A little about little languages
I work on a GCC-based compiler toolchain for my day job. Here is a partial list of the programming languages I have to know–some of them quite well–in order to do it effectively.
Within Binutils and GCC there are various other specific languages you need to know, some of them being rather cryptic.
- Option specifications
- Multilib specifications
- Spec files
- Linker scripts
- Register Transfer Language
- Assembly for the target architectures
- The ISA for the target architectures
And if you're using a programmable or extensible editor, there is the language used there. Maybe an IDE of some kind on top of that.
Then, of course, there are the runtimes for the languages themselves and how they interact with the execution environments. In many cases you have to know many of the libraries and APIs that allow these programs to communicate, the number of which can be considerable.
These are just the programming languages. Once we get into the technologies, products and ways of interacting with or configuring them, there is considerably more.
- Test frameworks
- XML (and to some extent, XSLT)
- Configuration languages (e.g., YAML)
- Ant, Ivy, Gradle and other build system related things
- Markup languages for PRs, wikis, and bug trackers (usually similar, but not always the same)
- Git and possibly other VCSes
- The bug tracking system
- Office 365, with Teams
- Some web browser (probably with extensions)
- The CI/CD system(s)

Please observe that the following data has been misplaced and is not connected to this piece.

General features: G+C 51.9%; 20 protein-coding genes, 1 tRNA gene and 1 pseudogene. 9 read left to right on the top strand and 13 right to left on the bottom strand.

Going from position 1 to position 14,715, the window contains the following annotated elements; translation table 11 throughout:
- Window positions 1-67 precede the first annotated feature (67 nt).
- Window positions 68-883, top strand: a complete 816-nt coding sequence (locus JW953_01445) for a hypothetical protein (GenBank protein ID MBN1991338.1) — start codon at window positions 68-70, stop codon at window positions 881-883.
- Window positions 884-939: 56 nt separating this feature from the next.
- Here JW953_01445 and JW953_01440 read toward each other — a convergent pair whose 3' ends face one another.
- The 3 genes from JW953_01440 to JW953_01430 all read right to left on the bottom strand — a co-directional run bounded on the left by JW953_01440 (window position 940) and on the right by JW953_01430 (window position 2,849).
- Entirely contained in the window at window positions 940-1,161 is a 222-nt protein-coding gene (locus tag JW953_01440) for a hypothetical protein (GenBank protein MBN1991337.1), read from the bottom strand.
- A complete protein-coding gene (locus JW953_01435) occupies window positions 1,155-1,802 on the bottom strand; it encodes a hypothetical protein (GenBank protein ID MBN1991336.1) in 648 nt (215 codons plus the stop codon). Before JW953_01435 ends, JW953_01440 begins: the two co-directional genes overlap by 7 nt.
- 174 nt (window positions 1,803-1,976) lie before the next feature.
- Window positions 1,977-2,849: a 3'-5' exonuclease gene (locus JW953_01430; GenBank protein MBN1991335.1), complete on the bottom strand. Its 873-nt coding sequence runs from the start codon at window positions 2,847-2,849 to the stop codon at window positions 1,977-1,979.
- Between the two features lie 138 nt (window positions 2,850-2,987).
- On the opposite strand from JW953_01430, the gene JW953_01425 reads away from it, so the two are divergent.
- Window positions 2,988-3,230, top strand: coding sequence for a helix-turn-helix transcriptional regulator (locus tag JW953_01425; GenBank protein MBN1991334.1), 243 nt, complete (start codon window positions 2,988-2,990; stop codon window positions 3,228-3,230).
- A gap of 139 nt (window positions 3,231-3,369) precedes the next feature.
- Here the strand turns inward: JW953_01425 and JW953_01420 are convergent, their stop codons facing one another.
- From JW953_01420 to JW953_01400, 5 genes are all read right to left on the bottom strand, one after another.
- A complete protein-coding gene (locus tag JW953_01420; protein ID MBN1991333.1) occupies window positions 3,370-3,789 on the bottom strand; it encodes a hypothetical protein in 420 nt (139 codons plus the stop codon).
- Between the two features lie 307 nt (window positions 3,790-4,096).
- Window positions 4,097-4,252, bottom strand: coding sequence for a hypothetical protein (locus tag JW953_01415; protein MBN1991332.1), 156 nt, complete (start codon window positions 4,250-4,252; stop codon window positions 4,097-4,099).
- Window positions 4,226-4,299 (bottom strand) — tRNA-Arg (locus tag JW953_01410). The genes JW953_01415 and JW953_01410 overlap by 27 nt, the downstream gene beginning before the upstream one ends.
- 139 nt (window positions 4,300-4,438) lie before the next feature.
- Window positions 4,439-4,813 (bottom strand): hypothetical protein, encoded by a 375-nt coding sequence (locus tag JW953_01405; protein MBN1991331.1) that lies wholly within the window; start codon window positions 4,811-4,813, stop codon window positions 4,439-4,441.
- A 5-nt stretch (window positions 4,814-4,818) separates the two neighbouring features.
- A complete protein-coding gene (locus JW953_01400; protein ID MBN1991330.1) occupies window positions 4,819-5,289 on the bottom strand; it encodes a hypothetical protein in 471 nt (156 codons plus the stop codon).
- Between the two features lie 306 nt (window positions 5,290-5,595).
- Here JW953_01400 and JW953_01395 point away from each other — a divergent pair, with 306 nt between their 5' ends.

- Docker (maybe some Kubernetes)
- Static analysis tools
- The operating systems things run on (Linux, Windows, macOS)
- Devices being targeted by the compiler, if applicable (to be able to write startup code)
I thought about all these things when reading about little languages being the future of programming. I especially thought about it because I used to think that little languages were the way of the future. It was even an inspiration for my thesis.
I no longer think that.
Over the years that I have been working as a software developer I have implemented some little languages, mostly in an effort to simplify some process. In those cases it would technically work, but it rarely caught on. The reason was always that there is already so much to know that adding another technology to learn was not a popular decision, especially if it was not a necessity or was not a significant advantage over what was already there.
Often a little language can be implemented as a library or an extension, albeit less elegantly. If it's done this way you crucially get the debugging capabilities of the language you are working in.
And most of the time it's good enough.